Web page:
Gain Market Share with an Unexpected Target Audience
Many apps appropriate for general audiences currently ignore a large and potentially valuable part of their market – children under 13. Why?
Up until now, many mobile app and game makers have chosen not to attract users under the age of 13 out of fear of fines from the Children’s Online Privacy Protection Act (COPPA), even though those users could legally use their app.
COPPA was created to keep online services from collecting Personally Identifiable Information (PII) from children under 13 without their parents’ consent. Since COPPA went into effect, the conventional wisdom had been to leave this market alone rather than risk fines from a law that was still new and unfamiliar. And yet, in ignoring this market today, developers are actually missing a great opportunity to capture a large group of new users who they can safely and legally serve.
Understanding the Scope and Working within the Guidelines
Why has ignoring the kids’ market has become the norm? One of the biggest reasons some developers exclude kids is the expanded definition of “Personally Identifiable Information.”
Examples of PII covered by COPPA include:
- Child’s Name, Screen Name, or User Name
- Facebook or other social networking account information
- Telephone Number
- Social Security Number
- Personal Photographs, Videos, or Audio
- Email Address
- Any Persistent Identifiers such as IP address, Advertiser ID, Vendor ID, or cookies
Navigating this rule can seem challenging because of the expanded definitions of PII, but it is worth doing. If you pay attention to the details and let parents know that you respect the laws about their children’s Personally Identifiable Information, you’ll have the potential to win a large new audience. Here’s how…
Set Up an Age Gate
The appropriate way for a game or app to manage users under 13 is to set up an age gate. Users who self-identify as being older than 13 may use your app or game normally and legally. It is tempting just to ban younger users, but COPPA states that if the game or app has any appeal to children under 13 you must either allow them to participate without collecting any Personally Identifiable Information, or first get Verifiable Parental Consent (VPC) before collecting that information.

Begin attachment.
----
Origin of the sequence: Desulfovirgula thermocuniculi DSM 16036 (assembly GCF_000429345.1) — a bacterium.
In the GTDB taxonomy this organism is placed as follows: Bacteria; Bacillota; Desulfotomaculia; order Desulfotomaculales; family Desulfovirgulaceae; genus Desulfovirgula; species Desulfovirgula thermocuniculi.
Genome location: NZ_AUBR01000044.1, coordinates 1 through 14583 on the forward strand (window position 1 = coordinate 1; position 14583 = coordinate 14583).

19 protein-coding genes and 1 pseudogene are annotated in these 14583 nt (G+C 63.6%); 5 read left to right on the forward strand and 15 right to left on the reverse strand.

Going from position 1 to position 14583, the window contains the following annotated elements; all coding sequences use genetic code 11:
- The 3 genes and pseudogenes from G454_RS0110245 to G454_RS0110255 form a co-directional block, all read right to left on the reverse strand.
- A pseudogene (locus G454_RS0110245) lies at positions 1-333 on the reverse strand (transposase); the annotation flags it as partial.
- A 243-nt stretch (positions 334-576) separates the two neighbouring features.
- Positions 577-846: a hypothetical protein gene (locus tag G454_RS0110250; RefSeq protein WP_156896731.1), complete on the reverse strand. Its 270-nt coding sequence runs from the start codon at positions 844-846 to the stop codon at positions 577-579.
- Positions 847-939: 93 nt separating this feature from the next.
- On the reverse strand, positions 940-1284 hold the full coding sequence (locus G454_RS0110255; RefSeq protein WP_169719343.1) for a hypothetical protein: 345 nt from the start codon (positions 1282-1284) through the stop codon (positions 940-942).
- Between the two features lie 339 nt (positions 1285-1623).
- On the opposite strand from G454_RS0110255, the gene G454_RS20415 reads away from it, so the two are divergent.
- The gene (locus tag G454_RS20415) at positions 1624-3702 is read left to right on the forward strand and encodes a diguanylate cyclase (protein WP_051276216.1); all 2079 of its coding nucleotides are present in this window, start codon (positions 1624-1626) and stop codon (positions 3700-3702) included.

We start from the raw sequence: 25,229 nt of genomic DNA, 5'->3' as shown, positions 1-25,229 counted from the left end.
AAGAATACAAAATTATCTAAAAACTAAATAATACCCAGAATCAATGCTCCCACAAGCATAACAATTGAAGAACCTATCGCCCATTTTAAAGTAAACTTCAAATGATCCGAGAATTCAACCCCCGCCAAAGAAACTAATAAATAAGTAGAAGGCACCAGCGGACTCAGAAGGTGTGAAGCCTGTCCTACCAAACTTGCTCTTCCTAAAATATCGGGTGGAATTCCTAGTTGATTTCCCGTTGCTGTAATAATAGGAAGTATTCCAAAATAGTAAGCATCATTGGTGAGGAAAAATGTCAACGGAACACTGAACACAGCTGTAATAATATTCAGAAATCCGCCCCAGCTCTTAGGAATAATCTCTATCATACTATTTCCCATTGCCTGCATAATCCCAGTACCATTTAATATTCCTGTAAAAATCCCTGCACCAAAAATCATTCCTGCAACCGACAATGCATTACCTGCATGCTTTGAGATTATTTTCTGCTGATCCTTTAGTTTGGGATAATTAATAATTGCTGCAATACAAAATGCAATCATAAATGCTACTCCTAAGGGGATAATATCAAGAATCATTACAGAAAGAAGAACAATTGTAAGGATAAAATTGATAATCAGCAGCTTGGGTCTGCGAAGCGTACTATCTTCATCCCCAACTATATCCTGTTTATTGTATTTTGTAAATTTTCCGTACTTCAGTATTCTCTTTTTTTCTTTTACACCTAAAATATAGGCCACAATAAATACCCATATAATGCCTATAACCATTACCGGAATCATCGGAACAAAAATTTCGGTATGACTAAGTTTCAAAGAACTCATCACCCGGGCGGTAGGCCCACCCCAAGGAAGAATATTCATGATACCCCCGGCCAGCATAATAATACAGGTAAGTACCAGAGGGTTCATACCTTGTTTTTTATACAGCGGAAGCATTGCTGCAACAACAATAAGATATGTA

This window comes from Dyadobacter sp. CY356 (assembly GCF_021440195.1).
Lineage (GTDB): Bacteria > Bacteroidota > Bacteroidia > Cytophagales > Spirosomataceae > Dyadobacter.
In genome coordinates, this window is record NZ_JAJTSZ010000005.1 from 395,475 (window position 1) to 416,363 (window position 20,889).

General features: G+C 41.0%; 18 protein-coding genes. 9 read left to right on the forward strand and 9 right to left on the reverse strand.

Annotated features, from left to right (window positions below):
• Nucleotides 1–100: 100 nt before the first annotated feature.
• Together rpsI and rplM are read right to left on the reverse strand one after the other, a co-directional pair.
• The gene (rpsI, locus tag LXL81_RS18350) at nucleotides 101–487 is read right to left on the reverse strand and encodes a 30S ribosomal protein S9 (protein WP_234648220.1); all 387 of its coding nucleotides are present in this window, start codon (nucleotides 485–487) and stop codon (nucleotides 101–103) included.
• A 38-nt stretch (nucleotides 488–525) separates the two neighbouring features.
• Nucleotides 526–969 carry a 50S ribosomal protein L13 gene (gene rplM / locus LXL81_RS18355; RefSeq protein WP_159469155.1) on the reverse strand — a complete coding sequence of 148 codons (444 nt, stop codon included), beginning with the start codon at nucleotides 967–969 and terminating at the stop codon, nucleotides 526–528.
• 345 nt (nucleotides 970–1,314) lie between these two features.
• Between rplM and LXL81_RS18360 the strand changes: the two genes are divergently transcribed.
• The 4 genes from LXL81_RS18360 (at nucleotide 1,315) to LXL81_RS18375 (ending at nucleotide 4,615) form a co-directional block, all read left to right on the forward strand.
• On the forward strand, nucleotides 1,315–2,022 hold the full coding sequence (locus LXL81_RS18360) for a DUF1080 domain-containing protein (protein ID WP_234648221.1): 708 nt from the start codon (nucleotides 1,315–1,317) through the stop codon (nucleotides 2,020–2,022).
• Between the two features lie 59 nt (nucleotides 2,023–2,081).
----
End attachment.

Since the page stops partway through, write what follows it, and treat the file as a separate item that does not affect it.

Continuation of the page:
Get Verifiable Parental Consent
Verifiable Parental Consent (VPC) is the process of getting a parent’s permission to collect their child’s PII. There are three parts to VPC. First, you must prove that the person consenting is in fact an adult. The rule outlines several methods available to positively identify a parent:
- Parents may sign a consent form and return it to by mail, fax, or electronic scan.
- Parents may make a monetary transaction using a credit card.
- Parents may call trained personnel using a toll-free telephone number or video conference.
- Parents’ identity may be verified by checking a form of government-issued identification against databases of such information.
Once you verify a parent, you’re required by law to tell the parent exactly what Personally Identifiable Information you will collect in your game or app and get their approval. Finally, you must provide a way for parents revoke their approval if they no longer want to allow you to collect or retain PII on their kids. This mechanism must signal the game or app to delete all Personally Identifiable Information on the child and cease future collection.
Grow Your Audience for Long Term Value and Loyalty
Adding this unexpected target segment of children under 13 gives your game or app a larger audience, which ultimately means more revenue and potential for long-term value. If you don’t have the resources to collect VPC, consider integrating a COPPA compliance service like AgeCheq. Services like AgeCheq allow you to focus on your game or app’s success rather than requiring you to spend development time and resources to work around allowing kids to play without collecting any information about them. AgeCheq’s basic service is free with the option for larger developers who want extra features to upgrade to a paid account with more features.
By expanding your reach to the under 13 market, your game or app will benefit from having more users to draw from, and parents will appreciate your attention to a child’s privacy which will, in turn, add more customer loyalty and revenue.